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Heidegger and a Hippo Walk Through Those Pearly Gates: Using Philosophy (and Jokes!) to Explore Life, Death, the Afterlife, and Everything in Between [Kindle Edition]

Thomas Cathcart , Daniel Klein
3.0 out of 5 stars  See all reviews (4 customer reviews)

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Book Description


Q. Why are there almost as many jokes about death as there are about sex?

A. Because they both scare the pants off us.

Thomas Cathcart and Daniel Klein first made a name for themselves with the outrageously funny New York Times bestseller Plato and a Platypus Walk into a Bar. Now they turn their attention to the Big D and share the timeless wisdom of the great philosophers, theologians, psychotherapists, and wiseguys. From angels to zombies and everything in between, Cathcart and Klein offer a fearless and irreverent history of how we approach death, why we embrace life, and whether there really is a hereafter. As hilarious as it is enlightening, Heidegger and a Hippo Walk Through Those Pearly Gates is a must-read for anyone and everyone who ever expects to die.

From the Trade Paperback edition.

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Product details

  • Format: Kindle Edition
  • File Size: 1402 KB
  • Print Length: 256 pages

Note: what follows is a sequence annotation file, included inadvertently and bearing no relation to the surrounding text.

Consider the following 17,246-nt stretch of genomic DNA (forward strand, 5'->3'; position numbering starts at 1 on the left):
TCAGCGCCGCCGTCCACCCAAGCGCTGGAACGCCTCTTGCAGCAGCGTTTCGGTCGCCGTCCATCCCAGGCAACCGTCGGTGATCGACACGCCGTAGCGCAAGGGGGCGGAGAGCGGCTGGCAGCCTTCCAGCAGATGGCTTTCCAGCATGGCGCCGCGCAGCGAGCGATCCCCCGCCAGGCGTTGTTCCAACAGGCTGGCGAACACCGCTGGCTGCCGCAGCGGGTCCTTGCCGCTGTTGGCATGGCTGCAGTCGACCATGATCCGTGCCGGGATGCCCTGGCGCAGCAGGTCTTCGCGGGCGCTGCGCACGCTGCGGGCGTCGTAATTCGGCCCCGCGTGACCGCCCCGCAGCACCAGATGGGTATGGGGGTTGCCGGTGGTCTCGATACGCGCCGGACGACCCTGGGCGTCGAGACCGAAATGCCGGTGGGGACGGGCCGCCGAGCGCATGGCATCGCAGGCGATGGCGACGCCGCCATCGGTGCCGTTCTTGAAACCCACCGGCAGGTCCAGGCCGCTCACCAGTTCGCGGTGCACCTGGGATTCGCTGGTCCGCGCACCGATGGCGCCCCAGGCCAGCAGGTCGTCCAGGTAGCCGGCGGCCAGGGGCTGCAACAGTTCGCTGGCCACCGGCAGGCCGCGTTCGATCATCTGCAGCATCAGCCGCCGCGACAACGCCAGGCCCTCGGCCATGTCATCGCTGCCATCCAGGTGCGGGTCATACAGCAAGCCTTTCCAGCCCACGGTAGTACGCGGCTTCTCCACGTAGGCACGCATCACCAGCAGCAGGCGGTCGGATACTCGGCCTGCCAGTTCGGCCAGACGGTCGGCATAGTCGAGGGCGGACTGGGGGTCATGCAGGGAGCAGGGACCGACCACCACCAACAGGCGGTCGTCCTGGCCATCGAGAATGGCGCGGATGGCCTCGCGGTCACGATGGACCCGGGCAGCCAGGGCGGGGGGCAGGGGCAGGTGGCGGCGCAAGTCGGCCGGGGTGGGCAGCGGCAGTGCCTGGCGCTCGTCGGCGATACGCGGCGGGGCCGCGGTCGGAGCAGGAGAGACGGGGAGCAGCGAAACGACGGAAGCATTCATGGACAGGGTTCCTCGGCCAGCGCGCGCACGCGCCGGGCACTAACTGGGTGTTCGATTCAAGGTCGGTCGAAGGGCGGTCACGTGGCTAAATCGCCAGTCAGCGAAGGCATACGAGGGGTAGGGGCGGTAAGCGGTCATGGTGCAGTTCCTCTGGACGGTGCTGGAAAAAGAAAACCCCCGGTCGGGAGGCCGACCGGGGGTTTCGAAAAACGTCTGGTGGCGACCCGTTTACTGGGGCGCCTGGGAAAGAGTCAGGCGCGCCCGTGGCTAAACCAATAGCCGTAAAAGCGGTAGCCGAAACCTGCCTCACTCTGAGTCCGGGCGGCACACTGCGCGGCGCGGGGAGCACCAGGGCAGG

• Publisher: Penguin Books; Reprint edition (29 Aug. 2009)
  • Sold by: Amazon Media EU S.à r.l.
  • Language: English
  • ASIN: B002N83HHU
  • Text-to-Speech: Enabled
  • X-Ray:
  • Word Wise: Not Enabled
  • : Enabled
  • Average Customer Review: 3.0 out of 5 stars  See all reviews (4 customer reviews)
  • Amazon Bestsellers Rank: #417,114 Paid in Kindle Store (See Top 100 Paid in Kindle Store)
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Customer Reviews

3.0 out of 5 stars
3.0 out of 5 stars
Most Helpful Customer Reviews
4 of 4 people found the following review helpful
3.0 out of 5 stars Sequel a bit disappointing 28 Aug. 2011
By Tomas
The authors first book was great, witty and funny.
I had expected the second book to be as funny but sorry to say
it is not. there is a lot of philosophy but much less humor
than in the first book. Disappointing.
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1 of 1 people found the following review helpful
1.0 out of 5 stars Their book on Plato was much better. 9 Mar. 2015
Format:Hardcover|Verified Purchase
This is such a low level attempt at the subject. The philosophy is shallow and the jokes are of the type seen on television, i.e. based on sarcasm and sexual activity. Their book on Plato was much better.
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1 of 1 people found the following review helpful
4.0 out of 5 stars funny 20 Mar. 2014
By suzanne
Format:Kindle Edition
Made me laugh during those miserable moments in the middle of the night. An enjoyable way to pass a pensive hour
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1 of 1 people found the following review helpful
4.0 out of 5 stars Four Stars 29 Mar. 2015
Format:Paperback|Verified Purchase
Weird book.
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Most Helpful Customer Reviews on (beta) 4.0 out of 5 stars  63 reviews